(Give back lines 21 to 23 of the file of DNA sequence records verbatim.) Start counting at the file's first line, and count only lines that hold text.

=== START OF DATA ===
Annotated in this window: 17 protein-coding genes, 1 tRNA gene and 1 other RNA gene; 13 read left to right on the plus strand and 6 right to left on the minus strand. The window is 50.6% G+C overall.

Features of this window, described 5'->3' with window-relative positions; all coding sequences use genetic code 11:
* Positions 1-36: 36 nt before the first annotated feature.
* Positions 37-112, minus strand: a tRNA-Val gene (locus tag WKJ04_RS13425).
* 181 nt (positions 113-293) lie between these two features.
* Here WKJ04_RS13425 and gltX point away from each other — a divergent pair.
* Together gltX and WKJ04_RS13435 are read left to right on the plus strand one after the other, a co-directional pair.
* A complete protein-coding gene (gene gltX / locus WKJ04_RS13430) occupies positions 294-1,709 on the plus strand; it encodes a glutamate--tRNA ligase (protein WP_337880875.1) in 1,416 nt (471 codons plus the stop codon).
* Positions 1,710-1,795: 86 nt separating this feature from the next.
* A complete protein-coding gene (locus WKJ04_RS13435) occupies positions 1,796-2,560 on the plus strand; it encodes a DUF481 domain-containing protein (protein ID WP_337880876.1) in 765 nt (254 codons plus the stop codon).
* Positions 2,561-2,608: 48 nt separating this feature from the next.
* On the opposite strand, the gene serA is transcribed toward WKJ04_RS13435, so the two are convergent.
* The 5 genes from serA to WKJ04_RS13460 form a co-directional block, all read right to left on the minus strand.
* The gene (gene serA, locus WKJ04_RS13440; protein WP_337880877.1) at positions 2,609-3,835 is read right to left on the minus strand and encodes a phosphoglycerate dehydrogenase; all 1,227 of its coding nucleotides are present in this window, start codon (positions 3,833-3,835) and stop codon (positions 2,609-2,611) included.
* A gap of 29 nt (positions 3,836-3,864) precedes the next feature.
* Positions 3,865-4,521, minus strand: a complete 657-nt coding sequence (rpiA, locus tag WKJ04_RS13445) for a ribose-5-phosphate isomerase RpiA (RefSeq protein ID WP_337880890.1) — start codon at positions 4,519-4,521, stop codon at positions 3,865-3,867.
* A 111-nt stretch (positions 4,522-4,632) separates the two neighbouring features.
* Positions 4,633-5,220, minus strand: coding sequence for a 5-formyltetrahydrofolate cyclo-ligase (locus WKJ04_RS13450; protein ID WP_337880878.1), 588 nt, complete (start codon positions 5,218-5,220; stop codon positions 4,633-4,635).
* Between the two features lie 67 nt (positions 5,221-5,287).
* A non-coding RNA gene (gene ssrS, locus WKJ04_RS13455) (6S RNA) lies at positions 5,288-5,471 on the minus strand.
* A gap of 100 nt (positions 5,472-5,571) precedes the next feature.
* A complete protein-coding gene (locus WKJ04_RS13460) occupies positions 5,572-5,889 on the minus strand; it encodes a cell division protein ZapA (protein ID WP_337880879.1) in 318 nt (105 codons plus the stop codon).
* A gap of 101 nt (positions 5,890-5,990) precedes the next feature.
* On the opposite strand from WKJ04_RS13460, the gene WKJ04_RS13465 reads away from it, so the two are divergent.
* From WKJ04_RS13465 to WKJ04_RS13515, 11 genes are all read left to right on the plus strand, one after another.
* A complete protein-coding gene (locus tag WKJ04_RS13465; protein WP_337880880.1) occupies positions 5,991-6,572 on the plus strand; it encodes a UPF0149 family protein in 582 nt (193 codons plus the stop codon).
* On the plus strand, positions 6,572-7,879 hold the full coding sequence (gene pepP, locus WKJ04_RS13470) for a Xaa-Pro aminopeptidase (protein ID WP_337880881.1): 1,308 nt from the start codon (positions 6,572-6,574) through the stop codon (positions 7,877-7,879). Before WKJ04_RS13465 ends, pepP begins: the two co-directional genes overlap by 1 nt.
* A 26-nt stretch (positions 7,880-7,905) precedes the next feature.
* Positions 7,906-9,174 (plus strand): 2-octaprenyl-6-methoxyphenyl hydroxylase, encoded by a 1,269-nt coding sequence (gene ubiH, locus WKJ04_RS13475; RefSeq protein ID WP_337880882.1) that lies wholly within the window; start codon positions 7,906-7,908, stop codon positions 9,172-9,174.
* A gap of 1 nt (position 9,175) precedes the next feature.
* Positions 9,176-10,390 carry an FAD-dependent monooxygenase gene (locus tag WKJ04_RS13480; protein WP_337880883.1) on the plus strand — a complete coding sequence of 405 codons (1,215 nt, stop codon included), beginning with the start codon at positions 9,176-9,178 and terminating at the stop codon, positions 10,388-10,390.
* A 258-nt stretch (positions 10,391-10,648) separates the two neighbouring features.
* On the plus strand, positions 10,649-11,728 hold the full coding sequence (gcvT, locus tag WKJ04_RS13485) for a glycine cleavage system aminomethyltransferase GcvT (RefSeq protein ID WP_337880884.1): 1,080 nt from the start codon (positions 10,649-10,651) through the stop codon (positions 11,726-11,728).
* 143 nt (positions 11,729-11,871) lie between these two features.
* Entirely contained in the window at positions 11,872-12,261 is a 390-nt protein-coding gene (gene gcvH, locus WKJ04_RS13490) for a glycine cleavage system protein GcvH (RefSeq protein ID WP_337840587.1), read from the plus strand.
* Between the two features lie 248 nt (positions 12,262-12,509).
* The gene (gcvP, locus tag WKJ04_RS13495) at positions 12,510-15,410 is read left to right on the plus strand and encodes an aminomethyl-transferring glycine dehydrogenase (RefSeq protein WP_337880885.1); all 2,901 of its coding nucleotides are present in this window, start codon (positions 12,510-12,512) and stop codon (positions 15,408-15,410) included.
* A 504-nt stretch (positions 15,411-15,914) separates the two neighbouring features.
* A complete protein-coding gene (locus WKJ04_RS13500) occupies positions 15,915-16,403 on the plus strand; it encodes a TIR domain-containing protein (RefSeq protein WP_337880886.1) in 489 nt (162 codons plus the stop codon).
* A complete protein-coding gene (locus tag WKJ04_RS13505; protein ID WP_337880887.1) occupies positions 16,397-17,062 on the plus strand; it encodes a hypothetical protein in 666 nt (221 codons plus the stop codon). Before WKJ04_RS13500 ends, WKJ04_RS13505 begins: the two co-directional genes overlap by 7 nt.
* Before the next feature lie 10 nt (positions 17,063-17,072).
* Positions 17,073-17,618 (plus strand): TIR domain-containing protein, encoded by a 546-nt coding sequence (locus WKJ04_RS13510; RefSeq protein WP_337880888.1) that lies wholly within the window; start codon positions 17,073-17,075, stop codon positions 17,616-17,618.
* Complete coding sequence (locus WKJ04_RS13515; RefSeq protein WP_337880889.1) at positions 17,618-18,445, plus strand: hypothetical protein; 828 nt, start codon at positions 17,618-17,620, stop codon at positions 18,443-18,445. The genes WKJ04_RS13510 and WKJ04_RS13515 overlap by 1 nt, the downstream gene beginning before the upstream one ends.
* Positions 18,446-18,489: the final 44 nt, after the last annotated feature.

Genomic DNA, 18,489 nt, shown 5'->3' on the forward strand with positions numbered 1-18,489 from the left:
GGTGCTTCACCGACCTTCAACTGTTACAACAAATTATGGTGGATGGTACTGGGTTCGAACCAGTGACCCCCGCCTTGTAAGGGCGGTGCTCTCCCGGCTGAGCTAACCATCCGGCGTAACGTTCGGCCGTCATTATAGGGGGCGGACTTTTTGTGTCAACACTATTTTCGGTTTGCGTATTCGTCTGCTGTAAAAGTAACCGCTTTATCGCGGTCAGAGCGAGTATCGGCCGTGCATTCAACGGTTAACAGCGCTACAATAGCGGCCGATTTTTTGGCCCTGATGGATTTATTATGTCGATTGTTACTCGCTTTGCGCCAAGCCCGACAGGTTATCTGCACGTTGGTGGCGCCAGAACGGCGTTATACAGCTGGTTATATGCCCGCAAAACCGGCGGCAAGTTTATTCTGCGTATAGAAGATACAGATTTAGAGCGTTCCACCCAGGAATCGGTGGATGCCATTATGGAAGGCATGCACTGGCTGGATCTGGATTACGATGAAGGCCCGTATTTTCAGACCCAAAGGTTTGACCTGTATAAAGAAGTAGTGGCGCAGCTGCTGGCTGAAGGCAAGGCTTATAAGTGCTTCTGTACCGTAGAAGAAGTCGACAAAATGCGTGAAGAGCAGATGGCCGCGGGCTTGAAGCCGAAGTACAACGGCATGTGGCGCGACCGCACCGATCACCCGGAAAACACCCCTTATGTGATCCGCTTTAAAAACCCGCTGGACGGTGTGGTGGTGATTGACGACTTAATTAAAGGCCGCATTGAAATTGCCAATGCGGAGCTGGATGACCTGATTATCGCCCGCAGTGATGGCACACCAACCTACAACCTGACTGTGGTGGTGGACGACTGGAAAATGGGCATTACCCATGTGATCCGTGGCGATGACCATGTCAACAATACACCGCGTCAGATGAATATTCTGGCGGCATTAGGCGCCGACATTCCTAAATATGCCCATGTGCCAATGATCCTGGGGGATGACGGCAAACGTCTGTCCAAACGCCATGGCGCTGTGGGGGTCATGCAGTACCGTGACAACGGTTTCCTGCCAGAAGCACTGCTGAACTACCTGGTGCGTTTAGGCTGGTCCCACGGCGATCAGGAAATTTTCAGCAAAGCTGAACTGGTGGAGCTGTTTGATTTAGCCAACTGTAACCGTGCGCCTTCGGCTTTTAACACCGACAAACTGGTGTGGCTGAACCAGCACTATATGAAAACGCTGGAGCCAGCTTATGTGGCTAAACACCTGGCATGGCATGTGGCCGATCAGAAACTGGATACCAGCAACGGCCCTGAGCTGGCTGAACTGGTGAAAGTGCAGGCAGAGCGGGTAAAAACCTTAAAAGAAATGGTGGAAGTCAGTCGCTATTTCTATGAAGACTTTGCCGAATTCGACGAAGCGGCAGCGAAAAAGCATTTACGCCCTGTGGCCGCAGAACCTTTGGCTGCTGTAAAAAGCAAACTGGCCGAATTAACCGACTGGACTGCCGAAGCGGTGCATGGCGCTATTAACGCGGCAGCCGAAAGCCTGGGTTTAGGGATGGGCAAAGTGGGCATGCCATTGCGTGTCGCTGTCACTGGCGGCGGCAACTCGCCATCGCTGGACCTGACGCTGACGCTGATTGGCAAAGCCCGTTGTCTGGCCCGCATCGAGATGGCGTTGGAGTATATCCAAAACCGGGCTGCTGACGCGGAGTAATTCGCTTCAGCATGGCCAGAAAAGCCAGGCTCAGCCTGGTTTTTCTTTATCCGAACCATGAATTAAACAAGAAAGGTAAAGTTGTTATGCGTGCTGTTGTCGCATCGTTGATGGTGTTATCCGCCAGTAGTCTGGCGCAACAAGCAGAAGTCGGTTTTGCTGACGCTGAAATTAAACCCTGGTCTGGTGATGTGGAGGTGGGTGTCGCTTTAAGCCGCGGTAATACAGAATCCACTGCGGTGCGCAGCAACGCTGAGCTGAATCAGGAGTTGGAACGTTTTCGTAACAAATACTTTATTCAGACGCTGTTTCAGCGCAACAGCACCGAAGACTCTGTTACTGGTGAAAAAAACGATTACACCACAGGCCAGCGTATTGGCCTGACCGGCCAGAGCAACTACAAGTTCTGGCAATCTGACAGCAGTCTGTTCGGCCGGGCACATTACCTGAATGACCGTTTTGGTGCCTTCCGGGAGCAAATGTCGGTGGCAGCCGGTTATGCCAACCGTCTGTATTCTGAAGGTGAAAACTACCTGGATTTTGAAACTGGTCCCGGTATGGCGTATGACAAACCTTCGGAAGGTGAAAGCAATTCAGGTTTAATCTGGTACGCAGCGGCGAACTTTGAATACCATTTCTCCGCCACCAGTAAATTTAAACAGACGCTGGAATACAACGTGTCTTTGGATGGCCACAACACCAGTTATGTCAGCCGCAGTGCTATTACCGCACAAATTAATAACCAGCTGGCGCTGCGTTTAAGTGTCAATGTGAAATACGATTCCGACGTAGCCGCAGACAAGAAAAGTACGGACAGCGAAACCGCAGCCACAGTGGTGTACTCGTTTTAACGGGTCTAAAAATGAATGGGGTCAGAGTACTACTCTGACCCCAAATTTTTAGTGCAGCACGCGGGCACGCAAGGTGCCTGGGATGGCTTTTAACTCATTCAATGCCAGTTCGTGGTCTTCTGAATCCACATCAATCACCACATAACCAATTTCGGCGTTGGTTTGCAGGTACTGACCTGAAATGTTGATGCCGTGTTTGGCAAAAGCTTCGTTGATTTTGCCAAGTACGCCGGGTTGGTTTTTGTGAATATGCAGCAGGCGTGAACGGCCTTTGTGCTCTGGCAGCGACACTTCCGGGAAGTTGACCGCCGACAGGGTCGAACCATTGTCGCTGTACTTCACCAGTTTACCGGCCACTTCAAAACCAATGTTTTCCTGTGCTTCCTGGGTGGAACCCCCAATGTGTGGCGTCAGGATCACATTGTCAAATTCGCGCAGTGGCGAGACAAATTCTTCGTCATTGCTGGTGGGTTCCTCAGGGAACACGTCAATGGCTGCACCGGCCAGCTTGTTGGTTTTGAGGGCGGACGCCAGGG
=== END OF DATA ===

* A gap of 100 nt (positions 5,472-5,571) precedes the next feature.
* A complete protein-coding gene (locus WKJ04_RS13460) occupies positions 5,572-5,889 on the minus strand; it encodes a cell division protein ZapA (protein ID WP_337880879.1) in 318 nt (105 codons plus the stop codon).
* A gap of 101 nt (positions 5,890-5,990) precedes the next feature.